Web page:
P2P – Peer to Peer Lending – is it the solution for lenders and borrowers? 5


Peer to peer lending is a simple transaction between an individual that wants to lend money and an individual or business that wants to borrow money without the use of a third party facilitator, like a bank or a lending company, to manage the loan.  It started in the USA in 2006 with Prosper.

Peer to peer lending is becoming more popular as banks limit lending and consumers find themselves facing difficulty obtaining traditional financing.  Banks, trying to fix their balance sheets, have introduced much more stringent requirements for personal loans than what was required in the past and fewer people have the qualifications to obtain these loans.  Small business owners have been hurt by the contraction in lending as well.  The reduction in traditional lending to small businesses has resulted in a dramatic increase in the number of business owners interested in obtaining peer to peer loans.

http://www.peertopeerlending.co/

Sounds brilliant but the problem has been that the potential borrowers turn to P2P after they have failed to borrow from other sources and this can make the borrowers high risk.

If this issue could be over come and P2P could become mainstream, I think it could become very popular, the lenders get a good return and the borrowers get a fair interest rate and terms. Even one is a winner.

To see how it works in practice take a look at http://www.fundingcircle.com/

Also here is blog http://stevegrice.wordpress.com/2012/01/30/peer-to-peer-business-lending-in-the-uk/ which is very interesting.

It would be great to find out your views and comments.

steve@bicknells.net

 

5 comments

  1. Thanks for the blog link Steve.
    I think P2P will be the big thing over the next few years. Whether or not it serves a more risky borrower though is highly debateable – all of the banks are very risk averse at the moment and are turning down lots of proposals that actually stack up. I agree that it will be a problem for P2P if lots of businesses start defaulting (and we have seen this in the personal space), but with fairly rigorous pre-lending checks, the quality should be kept high. I am one of the sponsors for Thincats, and we reject far more proposals at initial due diligence stage than we take forward to the website.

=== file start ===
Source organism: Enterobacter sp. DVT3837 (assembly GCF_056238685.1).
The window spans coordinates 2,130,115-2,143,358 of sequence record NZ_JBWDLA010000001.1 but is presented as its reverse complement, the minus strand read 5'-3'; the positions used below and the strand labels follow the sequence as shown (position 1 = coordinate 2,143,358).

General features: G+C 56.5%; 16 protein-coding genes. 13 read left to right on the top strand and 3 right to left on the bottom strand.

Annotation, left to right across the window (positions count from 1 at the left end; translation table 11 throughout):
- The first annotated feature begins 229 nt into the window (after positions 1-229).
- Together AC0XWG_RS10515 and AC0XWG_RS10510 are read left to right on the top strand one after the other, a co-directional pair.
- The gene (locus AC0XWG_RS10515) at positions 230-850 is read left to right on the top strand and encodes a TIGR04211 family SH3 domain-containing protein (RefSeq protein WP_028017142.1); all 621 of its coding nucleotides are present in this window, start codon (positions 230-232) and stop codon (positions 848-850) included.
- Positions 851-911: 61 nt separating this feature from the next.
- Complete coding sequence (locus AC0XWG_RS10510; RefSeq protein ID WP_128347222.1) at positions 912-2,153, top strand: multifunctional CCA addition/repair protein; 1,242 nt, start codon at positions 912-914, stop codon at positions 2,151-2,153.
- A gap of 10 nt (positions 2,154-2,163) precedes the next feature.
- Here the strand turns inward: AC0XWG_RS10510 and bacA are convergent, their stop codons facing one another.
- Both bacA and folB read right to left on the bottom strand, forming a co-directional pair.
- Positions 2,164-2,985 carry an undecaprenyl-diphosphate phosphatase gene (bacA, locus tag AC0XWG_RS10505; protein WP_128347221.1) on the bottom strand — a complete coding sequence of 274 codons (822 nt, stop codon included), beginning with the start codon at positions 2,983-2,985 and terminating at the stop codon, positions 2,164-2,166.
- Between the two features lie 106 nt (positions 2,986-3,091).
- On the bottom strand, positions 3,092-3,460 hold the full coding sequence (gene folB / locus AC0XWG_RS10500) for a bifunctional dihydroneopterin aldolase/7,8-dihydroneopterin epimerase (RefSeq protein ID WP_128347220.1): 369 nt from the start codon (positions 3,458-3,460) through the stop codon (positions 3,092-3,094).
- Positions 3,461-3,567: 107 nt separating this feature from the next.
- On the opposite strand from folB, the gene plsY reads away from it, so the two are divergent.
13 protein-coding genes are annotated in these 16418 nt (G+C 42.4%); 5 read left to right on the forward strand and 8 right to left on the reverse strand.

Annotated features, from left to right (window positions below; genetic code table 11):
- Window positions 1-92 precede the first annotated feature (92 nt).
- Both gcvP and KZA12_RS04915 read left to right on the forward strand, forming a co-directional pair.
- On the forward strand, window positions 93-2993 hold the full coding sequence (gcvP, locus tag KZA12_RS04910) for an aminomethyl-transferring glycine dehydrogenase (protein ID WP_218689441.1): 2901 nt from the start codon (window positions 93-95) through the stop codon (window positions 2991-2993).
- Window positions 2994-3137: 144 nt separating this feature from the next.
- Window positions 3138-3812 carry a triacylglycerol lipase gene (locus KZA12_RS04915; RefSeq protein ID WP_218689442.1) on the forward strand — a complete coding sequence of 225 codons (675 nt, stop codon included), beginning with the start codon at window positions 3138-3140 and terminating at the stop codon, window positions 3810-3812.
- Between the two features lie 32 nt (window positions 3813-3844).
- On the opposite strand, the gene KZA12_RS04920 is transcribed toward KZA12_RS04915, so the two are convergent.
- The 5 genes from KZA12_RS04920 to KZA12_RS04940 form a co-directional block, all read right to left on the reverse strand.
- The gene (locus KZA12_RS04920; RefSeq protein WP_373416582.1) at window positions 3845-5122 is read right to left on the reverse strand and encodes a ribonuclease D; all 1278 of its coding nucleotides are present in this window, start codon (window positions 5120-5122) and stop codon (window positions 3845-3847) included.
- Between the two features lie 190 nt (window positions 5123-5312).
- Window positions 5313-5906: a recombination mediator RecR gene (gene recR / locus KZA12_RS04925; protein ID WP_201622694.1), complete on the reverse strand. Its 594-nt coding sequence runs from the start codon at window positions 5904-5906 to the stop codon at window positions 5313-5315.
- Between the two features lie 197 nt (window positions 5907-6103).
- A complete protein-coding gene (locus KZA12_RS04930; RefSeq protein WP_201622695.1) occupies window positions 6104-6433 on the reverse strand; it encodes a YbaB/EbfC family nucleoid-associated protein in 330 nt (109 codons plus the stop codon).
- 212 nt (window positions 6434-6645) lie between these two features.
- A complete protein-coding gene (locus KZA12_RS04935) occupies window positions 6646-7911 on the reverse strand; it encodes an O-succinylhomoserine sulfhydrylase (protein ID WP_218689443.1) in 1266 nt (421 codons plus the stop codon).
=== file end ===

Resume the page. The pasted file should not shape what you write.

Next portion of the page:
Regards
    Steve

  2. The position of the Banks is well documented and this does create an oportunity for new lenders. P2P seems well placed to exploit the opportunity but the critical issue is getting the underwriting right. Too harsh and they become another Bank, too soft and they will quickly lose appeal for investors through bad debt. Only time will tell whether they get it right but in the meantime as a financial intermediary I would like to draw people’s attention to the fact that their are usually funding options available away from the High Street Banks and it does not have to be P2P. I would suggest businesses talk with their professional advisers, their Accountant, Broker or consultant. Then, maybe P2P can be one of several options to look at and assess as to suitability.

    Regards,

    Stewart

  3. The Banks have vast data resources assisting them with their decision making and it sounds so easy to lend, which it is. The issue is obtaining repayment. Good opportunities for the cash rich where repayment can be spread if things go wrong. How many small businesses have been set up on family (parents) funds and then not repaid?
    The main problem with obtaining Bank loans is that the application is very weak due to lack of the business owner having good management information. As Stewart says business owners should speak first with their advisers to obtain help in putting a loan request together then present to the Bank.

  4. Hi, Steve. I also posted on LinkedIn. This is something I’ve been struggling with, too. I wonder if there are repayment options that might not involve money, but some other commodity or benchmark? Just wondering and curious to know what you think?

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